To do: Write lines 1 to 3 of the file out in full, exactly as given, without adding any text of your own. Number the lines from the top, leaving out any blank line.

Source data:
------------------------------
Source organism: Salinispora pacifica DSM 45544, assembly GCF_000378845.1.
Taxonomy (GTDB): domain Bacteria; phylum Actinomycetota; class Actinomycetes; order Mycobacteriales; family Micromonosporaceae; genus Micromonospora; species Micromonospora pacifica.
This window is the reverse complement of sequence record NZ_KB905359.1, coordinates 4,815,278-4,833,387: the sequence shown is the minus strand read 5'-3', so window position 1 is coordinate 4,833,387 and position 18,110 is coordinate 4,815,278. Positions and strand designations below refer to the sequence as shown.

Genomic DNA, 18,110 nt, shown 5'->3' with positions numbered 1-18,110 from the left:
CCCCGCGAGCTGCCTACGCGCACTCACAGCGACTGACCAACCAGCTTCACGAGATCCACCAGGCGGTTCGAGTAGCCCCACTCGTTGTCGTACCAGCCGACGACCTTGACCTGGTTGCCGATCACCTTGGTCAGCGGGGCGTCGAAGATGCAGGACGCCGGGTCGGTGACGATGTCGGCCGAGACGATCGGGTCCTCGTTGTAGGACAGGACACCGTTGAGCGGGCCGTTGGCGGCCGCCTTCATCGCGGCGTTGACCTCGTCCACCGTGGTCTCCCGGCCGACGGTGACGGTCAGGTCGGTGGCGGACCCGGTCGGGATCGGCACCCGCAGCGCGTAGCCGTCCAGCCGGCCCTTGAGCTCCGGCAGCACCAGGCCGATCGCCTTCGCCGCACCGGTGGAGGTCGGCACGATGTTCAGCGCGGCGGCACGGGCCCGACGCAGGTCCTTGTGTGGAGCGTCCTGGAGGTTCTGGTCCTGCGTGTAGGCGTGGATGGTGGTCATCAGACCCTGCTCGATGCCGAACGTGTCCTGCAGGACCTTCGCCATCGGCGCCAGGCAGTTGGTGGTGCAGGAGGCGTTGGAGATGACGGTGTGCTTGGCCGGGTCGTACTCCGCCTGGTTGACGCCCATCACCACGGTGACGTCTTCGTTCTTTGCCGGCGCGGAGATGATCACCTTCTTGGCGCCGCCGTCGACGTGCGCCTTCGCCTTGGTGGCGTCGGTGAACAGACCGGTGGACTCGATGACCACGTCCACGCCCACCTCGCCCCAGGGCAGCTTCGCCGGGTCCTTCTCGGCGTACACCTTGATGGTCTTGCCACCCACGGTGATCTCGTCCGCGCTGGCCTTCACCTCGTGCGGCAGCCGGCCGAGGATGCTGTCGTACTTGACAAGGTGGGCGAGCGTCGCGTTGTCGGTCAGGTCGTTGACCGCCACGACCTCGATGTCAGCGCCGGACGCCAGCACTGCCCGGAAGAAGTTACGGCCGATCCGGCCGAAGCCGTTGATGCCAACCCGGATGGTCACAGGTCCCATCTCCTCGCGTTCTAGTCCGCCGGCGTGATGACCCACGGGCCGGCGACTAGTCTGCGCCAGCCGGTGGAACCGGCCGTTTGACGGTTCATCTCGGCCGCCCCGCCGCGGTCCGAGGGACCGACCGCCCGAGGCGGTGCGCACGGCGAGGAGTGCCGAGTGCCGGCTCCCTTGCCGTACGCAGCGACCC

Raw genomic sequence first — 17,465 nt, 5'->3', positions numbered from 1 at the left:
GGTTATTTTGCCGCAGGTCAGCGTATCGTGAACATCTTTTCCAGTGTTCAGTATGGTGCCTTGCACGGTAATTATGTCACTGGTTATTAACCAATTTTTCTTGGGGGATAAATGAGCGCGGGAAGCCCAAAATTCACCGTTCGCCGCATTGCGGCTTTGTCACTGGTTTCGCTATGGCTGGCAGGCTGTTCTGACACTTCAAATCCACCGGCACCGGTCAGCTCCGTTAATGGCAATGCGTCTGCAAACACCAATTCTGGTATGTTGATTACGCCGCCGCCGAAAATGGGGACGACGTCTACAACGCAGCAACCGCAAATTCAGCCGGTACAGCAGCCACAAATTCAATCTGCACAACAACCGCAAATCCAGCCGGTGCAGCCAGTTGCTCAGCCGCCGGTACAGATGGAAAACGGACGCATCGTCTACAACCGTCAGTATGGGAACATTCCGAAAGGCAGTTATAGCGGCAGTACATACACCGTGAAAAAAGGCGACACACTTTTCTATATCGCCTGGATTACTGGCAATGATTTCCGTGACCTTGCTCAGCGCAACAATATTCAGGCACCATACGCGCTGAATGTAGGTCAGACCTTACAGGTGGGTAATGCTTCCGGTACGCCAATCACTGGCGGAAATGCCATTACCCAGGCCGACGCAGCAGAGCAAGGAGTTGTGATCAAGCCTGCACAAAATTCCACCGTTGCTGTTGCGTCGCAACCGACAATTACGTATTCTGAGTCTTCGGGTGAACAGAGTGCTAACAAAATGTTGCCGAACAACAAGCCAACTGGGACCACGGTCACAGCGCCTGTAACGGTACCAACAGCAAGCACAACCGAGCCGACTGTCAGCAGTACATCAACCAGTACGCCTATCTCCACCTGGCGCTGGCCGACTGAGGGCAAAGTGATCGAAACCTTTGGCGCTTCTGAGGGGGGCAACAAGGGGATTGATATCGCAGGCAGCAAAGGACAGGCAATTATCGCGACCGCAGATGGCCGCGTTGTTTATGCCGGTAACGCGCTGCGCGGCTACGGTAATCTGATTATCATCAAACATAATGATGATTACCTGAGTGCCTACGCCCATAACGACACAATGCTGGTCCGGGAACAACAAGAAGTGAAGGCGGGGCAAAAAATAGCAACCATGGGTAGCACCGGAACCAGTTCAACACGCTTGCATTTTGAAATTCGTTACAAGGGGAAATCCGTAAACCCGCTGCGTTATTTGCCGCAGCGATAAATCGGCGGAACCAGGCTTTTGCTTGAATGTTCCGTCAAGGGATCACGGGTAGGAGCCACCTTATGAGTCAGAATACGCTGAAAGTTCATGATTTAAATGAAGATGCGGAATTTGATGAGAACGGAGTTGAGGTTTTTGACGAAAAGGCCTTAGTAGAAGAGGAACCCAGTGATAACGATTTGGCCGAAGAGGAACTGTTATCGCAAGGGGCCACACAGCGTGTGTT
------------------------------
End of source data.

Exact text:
Source organism: Salinispora pacifica DSM 45544, assembly GCF_000378845.1.
Taxonomy (GTDB): domain Bacteria; phylum Actinomycetota; class Actinomycetes; order Mycobacteriales; family Micromonosporaceae; genus Micromonospora; species Micromonospora pacifica.
This window is the reverse complement of sequence record NZ_KB905359.1, coordinates 4,815,278-4,833,387: the sequence shown is the minus strand read 5'-3', so window position 1 is coordinate 4,833,387 and position 18,110 is coordinate 4,815,278. Positions and strand designations below refer to the sequence as shown.